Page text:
Dating during a legal separation
Marital misconduct is a number of behaviors – illicit sexual behavior (ie: a sexual relationship with someone other than your spouse) is just one "type" of marital misconduct.A dependent spouse who has committed an act of illicit sexual behavior before the date of separation cannot be awarded alimony.However, the North Carolina statute still maintains the concept of marital misconduct.Even a relationship post-separation can be used as evidence to prove that similar behavior and conduct was occurring during the marriage prior to separation.North Carolina is a no-fault state, but that doesn't mean the judge will turn a blind eye to any marital misconduct.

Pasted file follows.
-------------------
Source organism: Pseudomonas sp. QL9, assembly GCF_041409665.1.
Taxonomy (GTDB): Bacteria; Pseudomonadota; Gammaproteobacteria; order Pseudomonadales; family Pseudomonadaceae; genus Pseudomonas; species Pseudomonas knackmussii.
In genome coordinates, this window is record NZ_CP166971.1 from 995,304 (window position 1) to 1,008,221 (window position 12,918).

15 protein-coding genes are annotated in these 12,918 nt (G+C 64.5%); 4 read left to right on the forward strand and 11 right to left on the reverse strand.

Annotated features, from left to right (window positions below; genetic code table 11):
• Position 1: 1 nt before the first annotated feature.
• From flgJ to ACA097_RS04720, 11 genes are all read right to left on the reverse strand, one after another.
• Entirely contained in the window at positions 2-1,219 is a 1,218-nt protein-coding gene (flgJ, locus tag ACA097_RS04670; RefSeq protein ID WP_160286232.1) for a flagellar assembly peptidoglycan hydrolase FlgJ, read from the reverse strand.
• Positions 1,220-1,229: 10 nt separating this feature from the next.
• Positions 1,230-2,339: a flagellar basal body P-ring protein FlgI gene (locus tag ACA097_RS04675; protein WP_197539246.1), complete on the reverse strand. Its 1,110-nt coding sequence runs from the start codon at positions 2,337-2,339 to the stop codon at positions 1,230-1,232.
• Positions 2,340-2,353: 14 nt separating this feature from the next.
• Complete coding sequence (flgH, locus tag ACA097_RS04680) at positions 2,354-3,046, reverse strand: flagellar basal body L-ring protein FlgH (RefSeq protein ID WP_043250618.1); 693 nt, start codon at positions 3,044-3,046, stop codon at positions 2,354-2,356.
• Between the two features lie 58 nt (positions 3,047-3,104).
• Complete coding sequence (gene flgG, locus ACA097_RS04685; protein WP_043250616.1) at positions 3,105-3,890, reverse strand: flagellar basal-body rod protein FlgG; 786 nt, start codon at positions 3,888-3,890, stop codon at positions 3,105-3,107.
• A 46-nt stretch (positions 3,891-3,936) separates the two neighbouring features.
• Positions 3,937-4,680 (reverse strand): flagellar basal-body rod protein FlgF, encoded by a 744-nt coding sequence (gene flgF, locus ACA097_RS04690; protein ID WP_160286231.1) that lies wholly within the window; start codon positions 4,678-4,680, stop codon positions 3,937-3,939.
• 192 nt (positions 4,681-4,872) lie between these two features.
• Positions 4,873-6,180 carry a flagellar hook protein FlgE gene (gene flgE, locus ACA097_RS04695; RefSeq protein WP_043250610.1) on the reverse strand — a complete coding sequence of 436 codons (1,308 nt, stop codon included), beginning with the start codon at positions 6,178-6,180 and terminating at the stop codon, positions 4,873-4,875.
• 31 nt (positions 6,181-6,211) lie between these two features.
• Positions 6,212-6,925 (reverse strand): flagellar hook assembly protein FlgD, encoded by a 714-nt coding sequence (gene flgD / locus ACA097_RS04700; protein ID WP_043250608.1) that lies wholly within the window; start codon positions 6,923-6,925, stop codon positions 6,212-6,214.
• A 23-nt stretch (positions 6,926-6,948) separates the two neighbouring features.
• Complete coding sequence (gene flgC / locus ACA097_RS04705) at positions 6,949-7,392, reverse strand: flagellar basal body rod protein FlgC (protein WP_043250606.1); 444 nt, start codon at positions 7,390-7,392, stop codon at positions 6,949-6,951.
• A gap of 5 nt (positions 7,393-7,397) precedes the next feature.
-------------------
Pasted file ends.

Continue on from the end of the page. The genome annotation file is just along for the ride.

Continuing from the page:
Other than the issues discussed above, your relationship could also cause issues if you begin to cohabitate with one another.In determining how much, if any, support you should receive, or even if support should continue, the court will certainly look into whether or not you are cohabitating.Sharing a residence can reduce what the court sees as your monthly expenses, thereby reducing the amount of support award you will receive.A supporting spouse who has committed an act of illicit sexual behavior before the date of separation must pay alimony.
When both spouses have committed acts of illicit sexual behavior, the court will weigh the relative fault of the parties to determine whether support should be awarded.
Generally, the amount of support under the guideline is presumed sufficient to meet the child's needs; however, the court may deviate from the guidelines.